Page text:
Taking the Mystery Out of Asset Allocation
1. Broad assets classes and their percentages
2. Specific securities within those classes
4. Strategic asset allocation, Modern Portfolio Theory and Efficient Frontier
Asset allocation is the process of determining the proportions of different assets to be included in an investment portfolio. It’s a multi step process. The process begins with a decision on the broad asset classes to include in a fund and the exact percentage to allocate to each class. Depending on the type this may be more complicated than it seems. An equity fund, for example, will most likely contain securities only from the equity asset class. A balanced fund however, could contain both fixed income and equities.
Once the broad asset classes and their percentages have been identified, the next step is to select specific securities within those classes. This is where it gets complicated. The fund manager now must do hours of research to decide which securities to include in their fund. Needless to say, fund managers rely quite heavily on teams of analysts to help them make buying and selling decisions for the fund. If you have invested money today in any form of mutual fund you will likely have gone through an asset allocation process. Done only once and left alone an asset allocation process becomes less and less of value. Since the asset allocation process leads you to certain investments there will be growth or losses over time in those investments. You have to ensure that a re-balancing or review takes place on a regular basis within your portfolio. Only by coming back within you risk profile will you maintain the integrity of your plan.
The next step is to decide how this all comes together to meet your needs and match your Risk tolerance. This is where correlation and the Efficient Frontier come into play. Strategic asset allocation is one of the principles of Noble Prize winning Modern Portfolio Theory. Modern Portfolio Theory in turn, is how the concept of the Efficient Frontier was developed.
Correlation shows the relationship that one investment has with another. That relationship can be quantified by a correlation value. The correlation values are between +1 and -1. The closer the correlation of assets is to +1, the more closely returns move together (i.e. the fund goes up, the other fund goes up). On the other hand, the closer the correlation of two assets is to -1, the more divergent the returns are (i.e. one fund goes up, the other fund goes down). You should use a process with software that takes into consideration the correlation of all the funds involved. If you didn’t take correlation into account, your portfolio wouldn’t be properly diversified and you will be exposed to more risk.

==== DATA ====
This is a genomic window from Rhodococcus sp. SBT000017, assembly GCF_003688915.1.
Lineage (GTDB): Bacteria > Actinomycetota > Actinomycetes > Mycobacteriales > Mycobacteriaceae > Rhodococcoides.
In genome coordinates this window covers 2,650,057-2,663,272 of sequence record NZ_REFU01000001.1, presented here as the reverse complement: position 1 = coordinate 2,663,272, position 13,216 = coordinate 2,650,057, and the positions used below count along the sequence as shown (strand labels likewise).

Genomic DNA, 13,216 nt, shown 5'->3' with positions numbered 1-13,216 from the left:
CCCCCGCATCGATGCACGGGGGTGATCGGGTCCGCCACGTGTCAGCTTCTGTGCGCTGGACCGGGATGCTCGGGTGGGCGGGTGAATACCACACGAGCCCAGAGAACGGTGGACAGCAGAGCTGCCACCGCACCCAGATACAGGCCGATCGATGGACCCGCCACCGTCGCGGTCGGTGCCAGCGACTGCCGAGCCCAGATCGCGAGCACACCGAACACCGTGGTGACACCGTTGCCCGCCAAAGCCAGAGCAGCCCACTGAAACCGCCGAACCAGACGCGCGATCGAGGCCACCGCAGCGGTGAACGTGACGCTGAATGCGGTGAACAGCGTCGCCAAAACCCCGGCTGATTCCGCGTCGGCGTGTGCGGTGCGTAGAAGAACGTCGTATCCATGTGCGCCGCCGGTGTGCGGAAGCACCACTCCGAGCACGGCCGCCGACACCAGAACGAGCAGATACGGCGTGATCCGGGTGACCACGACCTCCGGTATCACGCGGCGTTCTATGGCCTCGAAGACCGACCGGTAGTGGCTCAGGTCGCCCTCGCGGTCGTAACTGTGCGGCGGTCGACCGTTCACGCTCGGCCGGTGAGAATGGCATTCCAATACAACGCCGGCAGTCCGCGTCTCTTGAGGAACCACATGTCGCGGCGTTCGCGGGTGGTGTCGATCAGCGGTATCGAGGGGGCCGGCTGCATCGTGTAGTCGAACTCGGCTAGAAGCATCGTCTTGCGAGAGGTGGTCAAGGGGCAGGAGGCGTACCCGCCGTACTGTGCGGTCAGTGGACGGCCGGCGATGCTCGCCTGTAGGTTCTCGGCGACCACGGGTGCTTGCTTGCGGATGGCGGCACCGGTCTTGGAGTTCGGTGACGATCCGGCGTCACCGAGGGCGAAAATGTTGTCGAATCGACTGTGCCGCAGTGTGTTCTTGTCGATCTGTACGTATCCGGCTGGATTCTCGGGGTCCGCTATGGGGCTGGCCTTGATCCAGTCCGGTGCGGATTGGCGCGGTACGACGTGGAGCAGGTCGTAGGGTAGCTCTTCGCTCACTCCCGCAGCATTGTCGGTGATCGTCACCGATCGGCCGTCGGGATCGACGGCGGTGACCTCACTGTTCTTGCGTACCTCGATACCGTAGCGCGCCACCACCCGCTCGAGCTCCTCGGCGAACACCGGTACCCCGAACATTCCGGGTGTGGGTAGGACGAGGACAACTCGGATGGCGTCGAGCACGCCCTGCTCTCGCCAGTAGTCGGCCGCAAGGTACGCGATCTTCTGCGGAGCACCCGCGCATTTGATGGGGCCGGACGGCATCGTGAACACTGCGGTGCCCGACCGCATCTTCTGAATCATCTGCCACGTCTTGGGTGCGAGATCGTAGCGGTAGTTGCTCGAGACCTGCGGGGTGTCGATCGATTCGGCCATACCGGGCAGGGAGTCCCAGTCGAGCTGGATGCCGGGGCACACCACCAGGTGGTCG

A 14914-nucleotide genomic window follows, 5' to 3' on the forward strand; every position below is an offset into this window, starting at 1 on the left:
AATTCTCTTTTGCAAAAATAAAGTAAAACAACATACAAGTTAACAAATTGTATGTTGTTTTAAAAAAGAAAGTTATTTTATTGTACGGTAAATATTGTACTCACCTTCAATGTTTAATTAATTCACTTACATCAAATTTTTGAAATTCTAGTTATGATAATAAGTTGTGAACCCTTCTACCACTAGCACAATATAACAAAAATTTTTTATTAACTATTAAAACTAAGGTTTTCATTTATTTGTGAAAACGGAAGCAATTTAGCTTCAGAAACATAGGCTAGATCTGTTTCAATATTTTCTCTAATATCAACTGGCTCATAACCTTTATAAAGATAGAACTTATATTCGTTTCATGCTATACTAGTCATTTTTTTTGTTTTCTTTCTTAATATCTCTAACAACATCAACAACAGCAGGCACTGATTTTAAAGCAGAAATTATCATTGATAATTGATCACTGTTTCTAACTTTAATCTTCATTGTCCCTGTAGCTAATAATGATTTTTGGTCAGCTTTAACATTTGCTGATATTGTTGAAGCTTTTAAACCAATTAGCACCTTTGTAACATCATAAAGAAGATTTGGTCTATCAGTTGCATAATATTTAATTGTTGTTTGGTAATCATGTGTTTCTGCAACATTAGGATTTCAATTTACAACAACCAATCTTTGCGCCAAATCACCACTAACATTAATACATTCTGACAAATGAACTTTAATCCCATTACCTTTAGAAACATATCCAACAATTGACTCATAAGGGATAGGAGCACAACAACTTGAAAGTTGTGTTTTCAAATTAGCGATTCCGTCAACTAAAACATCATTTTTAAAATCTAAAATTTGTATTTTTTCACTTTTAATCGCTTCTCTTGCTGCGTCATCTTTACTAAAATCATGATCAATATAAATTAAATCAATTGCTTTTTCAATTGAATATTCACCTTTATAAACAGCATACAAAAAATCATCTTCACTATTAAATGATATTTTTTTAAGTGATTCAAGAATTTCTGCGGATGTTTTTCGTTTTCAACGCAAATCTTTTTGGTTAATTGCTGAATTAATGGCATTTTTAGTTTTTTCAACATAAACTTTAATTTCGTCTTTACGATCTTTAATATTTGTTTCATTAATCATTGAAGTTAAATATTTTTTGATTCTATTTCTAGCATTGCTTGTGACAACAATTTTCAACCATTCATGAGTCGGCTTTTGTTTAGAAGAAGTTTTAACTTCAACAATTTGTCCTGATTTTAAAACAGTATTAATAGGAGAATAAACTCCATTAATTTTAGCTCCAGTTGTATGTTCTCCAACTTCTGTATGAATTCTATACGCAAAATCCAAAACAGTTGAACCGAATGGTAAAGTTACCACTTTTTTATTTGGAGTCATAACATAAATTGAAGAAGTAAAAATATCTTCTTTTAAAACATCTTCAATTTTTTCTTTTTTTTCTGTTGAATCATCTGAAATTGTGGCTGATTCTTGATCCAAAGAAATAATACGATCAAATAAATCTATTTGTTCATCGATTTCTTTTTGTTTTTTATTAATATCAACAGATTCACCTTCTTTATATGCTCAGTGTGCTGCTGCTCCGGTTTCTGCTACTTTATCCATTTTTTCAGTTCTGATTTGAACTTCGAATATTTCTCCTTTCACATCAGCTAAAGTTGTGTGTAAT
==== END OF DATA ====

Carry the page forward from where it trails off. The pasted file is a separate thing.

Strategic asset allocation software are scientifically developed to identify combinations of investments that offer the best return at the least risk. For example to determine these combinations, the returns of all types of investments were examined for the past 40 years. Then sophisticated investment optimization software was used to calculate the most effective investment combinations for each level of risk. These combinations form the Efficient Frontier, which is the basis for each investment profile. Each dot in this graph represents a specific fund. The line represents the Efficient Frontier – the specific combination of funds that produce optimized returns at each level of risk.
Here is a sample using these combinations to produce five investment profiles.
75% Fixed Income
20.5 % Canadian Equity
4.5% Global Equity
60% Fixed Income
25% Canadian Equities
15% Global Equity
40% Fixed Income
40.3% Canadian Equities
19.7% Global Equity
20% Fixed Income
57% Canadian Equities
23% Global Equity
73% Canadian Equities
27% Global Equity
You’ll notice that each profile, even the most conservative one, includes some equity component.
- This is because without equities there is little or no growth in a portfolio.
Therefore, even the most conservative investor needs some equities in their portfolio to create growth in the investments.
"Too many cooks can spoil the broth”
If you have funds invested through several different sources and you have not looked at your overall diversification including correlation then your portfolio is likely not properly diversified.
The next steps
1. Solidify your investment objectives and your investment philosophy.
Achieve long-term growth with the lowest possible level of risk along the way? Conserve for your legacy? Increasing income? Conserve capital?
2. What is your current situation?
Complete a questionnaire to determine your risk profile
A quantitative analysis of your existing portfolio will determine if it matches your risk profile provide a diversification analysis
Specific to each situation
4. Action Plan
Rebalance and transfer assets as needed (may be taxes and or fees)
Review and rebalance as needed. (As one portion of the portfolio grows faster than another)
A description of the key features of the segregated fund policy issued by the insurance company is contained in the information folder. Any amount that is allocated to a segregated fund is invested at the risk of the policyowner and may increase or decrease in value.
Paul is a Certified Financial Planner (CFP) licensed by the Financial Planners Standards Council; Financial and Estate Plans are provided under that license.
The information contained in this website is intended to provide general guidelines only. The application and impact of the law can vary widely from case to case based on the specific or unique facts involved. Accordingly, the information in this article is not intended to serve as legal, accounting or tax advice. Users are encouraged to consult with their professional advisers for advice concerning specific matters before making a decision.
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